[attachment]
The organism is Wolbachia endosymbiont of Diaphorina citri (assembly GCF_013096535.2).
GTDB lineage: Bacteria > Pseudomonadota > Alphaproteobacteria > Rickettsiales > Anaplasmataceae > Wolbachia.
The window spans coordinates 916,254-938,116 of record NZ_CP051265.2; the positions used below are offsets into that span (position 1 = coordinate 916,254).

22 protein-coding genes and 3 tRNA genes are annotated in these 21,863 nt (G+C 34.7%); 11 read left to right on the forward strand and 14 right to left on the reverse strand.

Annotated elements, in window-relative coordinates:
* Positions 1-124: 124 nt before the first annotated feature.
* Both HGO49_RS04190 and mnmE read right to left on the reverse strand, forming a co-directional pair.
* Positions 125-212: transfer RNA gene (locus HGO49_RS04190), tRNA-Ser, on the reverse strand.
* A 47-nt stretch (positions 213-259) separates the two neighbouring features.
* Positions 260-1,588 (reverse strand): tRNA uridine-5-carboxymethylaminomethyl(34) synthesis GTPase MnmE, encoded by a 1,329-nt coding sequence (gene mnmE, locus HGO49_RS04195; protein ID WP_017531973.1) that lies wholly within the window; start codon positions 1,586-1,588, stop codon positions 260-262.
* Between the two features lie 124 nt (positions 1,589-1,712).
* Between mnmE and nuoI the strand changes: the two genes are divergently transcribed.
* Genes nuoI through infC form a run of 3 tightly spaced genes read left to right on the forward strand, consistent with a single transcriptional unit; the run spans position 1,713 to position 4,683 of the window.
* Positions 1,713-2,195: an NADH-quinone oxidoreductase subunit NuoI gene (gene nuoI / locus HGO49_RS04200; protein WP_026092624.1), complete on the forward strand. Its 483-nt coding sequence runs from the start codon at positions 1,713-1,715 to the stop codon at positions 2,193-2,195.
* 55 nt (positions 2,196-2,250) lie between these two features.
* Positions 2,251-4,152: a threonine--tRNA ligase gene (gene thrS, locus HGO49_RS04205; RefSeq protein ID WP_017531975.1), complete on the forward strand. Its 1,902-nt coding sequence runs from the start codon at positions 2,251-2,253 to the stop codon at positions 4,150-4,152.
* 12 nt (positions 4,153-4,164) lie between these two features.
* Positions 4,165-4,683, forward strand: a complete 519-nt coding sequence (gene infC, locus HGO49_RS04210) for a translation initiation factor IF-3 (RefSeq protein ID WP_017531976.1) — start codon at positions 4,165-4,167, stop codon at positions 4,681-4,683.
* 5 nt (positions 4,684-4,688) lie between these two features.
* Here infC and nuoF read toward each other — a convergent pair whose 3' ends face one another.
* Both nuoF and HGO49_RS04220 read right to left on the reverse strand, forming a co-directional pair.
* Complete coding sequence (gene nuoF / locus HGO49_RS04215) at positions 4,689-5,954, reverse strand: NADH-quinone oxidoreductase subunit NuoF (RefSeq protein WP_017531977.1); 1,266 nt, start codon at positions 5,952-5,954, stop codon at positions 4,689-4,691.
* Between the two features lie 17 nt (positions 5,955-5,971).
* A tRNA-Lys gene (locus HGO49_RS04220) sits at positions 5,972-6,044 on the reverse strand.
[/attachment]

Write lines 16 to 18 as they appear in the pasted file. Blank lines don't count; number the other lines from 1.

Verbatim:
* Positions 2,251-4,152: a threonine--tRNA ligase gene (gene thrS, locus HGO49_RS04205; RefSeq protein ID WP_017531975.1), complete on the forward strand. Its 1,902-nt coding sequence runs from the start codon at positions 2,251-2,253 to the stop codon at positions 4,150-4,152.
* 12 nt (positions 4,153-4,164) lie between these two features.
* Positions 4,165-4,683, forward strand: a complete 519-nt coding sequence (gene infC, locus HGO49_RS04210) for a translation initiation factor IF-3 (RefSeq protein ID WP_017531976.1) — start codon at positions 4,165-4,167, stop codon at positions 4,681-4,683.